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TIAN Yaohu's Team of School of Public Health has Made New Progress in the Field of Health Effects of Air Pollution

Author: Source: Date:October 5, 2022 Cilk Times:[]

On 22 September, TIAN Yaohua's team of School of Public Health of HUST, published the latest research results of "Air pollutants, genetic susceptibility and risk of incident idiopathic pulmonary fibrosis" on European Respiratory Journal (impact Factor: 33.8). CUI Feipeng, a doctoral student of the School of Public Health, and Professor SUN Yu of Union Hospital are co-first authors, and associate researcher TIAN Yaohua is the corresponding author.

Air pollutants are considered as non-negligible risk factors of idiopathic pulmonary fibrosis (IPF). However, the relationship between long-term air pollution and the incidence of IPF is unknown. So the reaearch aimed to explore the associations of air pollutants with IPF risk and further assess modification effect of genetic susceptibility.


Land-use regression model estimated concentrations of nitrogen dioxide (NO2), nitrogen oxides (NOx), and particulate matter (PM2.5and PM10). The polygenic risk score (PRS) was constructed using 13 independent SNPs. The Cox proportional hazard models were used to evaluate the associations of air pollutants with IPF risk and further investigate the modification effect of genetic susceptibility. Additionally, absolute risk was calculated.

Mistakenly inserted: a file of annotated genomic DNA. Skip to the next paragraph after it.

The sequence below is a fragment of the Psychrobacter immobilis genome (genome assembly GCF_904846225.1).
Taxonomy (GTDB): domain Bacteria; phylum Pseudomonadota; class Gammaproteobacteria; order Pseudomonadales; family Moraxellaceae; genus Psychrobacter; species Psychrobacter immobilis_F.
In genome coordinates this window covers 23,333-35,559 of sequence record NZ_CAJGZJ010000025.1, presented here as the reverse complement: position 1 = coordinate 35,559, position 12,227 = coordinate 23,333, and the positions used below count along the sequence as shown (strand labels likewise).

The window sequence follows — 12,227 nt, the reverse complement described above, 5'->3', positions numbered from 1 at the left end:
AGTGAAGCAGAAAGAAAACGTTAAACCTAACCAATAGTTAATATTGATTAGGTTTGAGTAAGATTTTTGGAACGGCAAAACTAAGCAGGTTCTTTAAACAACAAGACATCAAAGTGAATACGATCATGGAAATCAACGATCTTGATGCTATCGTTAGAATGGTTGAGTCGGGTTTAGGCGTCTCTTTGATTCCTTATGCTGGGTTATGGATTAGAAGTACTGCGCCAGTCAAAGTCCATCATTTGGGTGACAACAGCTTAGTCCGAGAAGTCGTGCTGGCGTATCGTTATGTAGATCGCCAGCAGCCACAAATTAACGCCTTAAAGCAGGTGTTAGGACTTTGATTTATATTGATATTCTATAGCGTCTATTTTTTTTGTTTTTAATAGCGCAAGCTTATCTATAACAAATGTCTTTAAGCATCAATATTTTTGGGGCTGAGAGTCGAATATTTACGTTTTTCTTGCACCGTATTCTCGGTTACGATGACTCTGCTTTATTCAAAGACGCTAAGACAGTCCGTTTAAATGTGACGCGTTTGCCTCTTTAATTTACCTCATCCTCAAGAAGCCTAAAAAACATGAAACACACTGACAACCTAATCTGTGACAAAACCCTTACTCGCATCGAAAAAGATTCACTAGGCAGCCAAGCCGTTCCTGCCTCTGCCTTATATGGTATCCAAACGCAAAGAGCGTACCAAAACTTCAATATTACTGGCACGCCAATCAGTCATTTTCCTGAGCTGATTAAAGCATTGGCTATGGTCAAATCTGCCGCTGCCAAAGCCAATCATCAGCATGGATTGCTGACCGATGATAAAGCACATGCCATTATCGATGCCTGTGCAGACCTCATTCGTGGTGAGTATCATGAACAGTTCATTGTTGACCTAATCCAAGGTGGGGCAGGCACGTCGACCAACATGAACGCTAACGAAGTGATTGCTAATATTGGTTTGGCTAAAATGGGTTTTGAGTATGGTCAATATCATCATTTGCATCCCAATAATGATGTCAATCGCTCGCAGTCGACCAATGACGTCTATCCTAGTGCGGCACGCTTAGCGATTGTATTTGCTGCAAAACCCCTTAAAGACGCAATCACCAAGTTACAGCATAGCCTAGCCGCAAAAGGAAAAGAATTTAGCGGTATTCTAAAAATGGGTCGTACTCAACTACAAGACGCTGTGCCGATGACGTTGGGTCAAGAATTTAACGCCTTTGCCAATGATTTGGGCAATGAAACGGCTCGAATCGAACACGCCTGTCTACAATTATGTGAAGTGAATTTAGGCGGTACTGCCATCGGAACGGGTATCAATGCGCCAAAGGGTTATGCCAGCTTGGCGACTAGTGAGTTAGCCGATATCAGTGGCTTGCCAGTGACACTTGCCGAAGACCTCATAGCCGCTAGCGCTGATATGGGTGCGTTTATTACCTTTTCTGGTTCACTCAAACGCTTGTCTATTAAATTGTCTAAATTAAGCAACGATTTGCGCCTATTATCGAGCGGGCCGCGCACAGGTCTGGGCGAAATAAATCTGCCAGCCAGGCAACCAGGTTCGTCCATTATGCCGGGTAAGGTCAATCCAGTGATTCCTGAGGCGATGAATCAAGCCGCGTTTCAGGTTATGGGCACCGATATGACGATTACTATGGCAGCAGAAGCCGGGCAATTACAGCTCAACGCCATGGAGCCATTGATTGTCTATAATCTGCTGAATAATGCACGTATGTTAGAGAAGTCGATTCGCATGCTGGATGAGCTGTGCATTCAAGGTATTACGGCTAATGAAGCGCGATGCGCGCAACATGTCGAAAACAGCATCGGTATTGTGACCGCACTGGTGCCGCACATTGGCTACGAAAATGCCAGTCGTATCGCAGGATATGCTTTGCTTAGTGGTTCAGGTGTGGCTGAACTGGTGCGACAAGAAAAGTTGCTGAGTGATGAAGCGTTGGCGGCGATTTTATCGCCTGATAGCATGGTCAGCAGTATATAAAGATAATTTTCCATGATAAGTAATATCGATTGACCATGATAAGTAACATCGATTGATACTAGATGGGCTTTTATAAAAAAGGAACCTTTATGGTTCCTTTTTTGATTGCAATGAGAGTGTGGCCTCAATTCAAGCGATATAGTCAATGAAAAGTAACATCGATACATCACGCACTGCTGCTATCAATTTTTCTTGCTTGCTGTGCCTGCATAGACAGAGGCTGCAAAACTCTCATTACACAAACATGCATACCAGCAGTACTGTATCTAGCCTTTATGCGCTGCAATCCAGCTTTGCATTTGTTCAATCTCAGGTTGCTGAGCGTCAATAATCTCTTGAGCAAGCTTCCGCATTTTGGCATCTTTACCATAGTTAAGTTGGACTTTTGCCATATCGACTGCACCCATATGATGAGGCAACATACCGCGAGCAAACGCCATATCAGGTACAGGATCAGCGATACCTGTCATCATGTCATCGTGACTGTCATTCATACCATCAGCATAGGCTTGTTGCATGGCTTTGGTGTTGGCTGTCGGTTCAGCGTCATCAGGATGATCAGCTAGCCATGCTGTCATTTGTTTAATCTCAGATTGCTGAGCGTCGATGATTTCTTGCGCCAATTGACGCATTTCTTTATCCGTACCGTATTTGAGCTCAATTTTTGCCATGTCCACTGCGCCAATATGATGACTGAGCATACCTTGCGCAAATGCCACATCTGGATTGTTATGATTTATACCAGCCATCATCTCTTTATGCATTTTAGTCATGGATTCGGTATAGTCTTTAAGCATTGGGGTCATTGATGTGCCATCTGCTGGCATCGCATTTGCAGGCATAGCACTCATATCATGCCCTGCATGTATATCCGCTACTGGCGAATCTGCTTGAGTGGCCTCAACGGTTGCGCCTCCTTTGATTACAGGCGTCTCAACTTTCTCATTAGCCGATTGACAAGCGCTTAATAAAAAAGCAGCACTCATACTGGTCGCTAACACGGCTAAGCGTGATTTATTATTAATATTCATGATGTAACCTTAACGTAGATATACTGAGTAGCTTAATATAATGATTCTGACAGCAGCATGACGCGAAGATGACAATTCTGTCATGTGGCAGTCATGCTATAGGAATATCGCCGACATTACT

Among 433 738 participants from the UK Biobank, the incidence of IPF was 27.45/1 00 000 person-years during a median follow-up of 11.78 years. The adjusted hazard ratios (HRs) [95% confidence interval (CIs)] of IPF for each interquartile range increase in NO2, NOx, and PM2.5were 1.11 (1.03, 1.19), 1.07 (1.01, 1.13), and 1.09 (1.02, 1.17), respectively. PM2.5had the highest population attribution risk, followed by NOxand NO2. There were additive interactions between NO2, NOxand PM2.5and genetic susceptibility. Participants with high PRS and high air pollution had the highest risk of incident IPF compared to those with low PRS and low air pollution [NO2: 3.94 (2.77, 5.60); NOx: 3.08 (2.21, 4.27); PM2.5: 3.65 (2.60, 5.13); PM10: 3.23 (2.32, 4.50)].


Long-term air pollutants exposures may elevate the risk of incident IPF. There are additive effects of air pollutants and genetic susceptibility on IPF risk.

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